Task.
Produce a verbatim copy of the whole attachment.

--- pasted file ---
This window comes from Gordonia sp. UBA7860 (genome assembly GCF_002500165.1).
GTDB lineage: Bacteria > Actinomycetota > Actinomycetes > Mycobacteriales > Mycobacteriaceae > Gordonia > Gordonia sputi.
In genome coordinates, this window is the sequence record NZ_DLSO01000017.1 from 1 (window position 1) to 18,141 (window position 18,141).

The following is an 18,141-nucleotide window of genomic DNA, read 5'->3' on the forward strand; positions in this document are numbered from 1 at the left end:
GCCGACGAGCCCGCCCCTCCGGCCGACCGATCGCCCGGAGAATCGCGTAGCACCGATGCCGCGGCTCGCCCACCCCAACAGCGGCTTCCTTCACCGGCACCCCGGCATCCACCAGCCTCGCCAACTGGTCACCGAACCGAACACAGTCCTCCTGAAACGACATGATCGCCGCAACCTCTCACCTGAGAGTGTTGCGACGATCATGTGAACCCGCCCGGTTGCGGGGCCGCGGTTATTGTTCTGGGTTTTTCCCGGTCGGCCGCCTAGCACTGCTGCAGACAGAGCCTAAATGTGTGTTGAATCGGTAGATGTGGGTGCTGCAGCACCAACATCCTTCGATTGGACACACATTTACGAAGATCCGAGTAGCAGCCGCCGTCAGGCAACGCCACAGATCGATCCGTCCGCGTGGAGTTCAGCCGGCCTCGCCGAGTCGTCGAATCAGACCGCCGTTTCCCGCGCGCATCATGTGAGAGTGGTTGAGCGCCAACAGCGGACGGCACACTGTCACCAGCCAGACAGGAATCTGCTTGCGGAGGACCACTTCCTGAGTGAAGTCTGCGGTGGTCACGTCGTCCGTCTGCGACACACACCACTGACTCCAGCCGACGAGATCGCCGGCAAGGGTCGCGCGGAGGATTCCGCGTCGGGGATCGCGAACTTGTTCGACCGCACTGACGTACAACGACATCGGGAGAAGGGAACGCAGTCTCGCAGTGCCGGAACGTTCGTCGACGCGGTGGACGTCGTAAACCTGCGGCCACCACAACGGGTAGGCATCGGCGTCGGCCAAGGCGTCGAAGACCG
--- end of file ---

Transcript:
This window comes from Gordonia sp. UBA7860 (genome assembly GCF_002500165.1).
GTDB lineage: Bacteria > Actinomycetota > Actinomycetes > Mycobacteriales > Mycobacteriaceae > Gordonia > Gordonia sputi.
In genome coordinates, this window is the sequence record NZ_DLSO01000017.1 from 1 (window position 1) to 18,141 (window position 18,141).

The following is an 18,141-nucleotide window of genomic DNA, read 5'->3' on the forward strand; positions in this document are numbered from 1 at the left end:
GCCGACGAGCCCGCCCCTCCGGCCGACCGATCGCCCGGAGAATCGCGTAGCACCGATGCCGCGGCTCGCCCACCCCAACAGCGGCTTCCTTCACCGGCACCCCGGCATCCACCAGCCTCGCCAACTGGTCACCGAACCGAACACAGTCCTCCTGAAACGACATGATCGCCGCAACCTCTCACCTGAGAGTGTTGCGACGATCATGTGAACCCGCCCGGTTGCGGGGCCGCGGTTATTGTTCTGGGTTTTTCCCGGTCGGCCGCCTAGCACTGCTGCAGACAGAGCCTAAATGTGTGTTGAATCGGTAGATGTGGGTGCTGCAGCACCAACATCCTTCGATTGGACACACATTTACGAAGATCCGAGTAGCAGCCGCCGTCAGGCAACGCCACAGATCGATCCGTCCGCGTGGAGTTCAGCCGGCCTCGCCGAGTCGTCGAATCAGACCGCCGTTTCCCGCGCGCATCATGTGAGAGTGGTTGAGCGCCAACAGCGGACGGCACACTGTCACCAGCCAGACAGGAATCTGCTTGCGGAGGACCACTTCCTGAGTGAAGTCTGCGGTGGTCACGTCGTCCGTCTGCGACACACACCACTGACTCCAGCCGACGAGATCGCCGGCAAGGGTCGCGCGGAGGATTCCGCGTCGGGGATCGCGAACTTGTTCGACCGCACTGACGTACAACGACATCGGGAGAAGGGAACGCAGTCTCGCAGTGCCGGAACGTTCGTCGACGCGGTGGACGTCGTAAACCTGCGGCCACCACAACGGGTAGGCATCGGCGTCGGCCAAGGCGTCGAAGACCG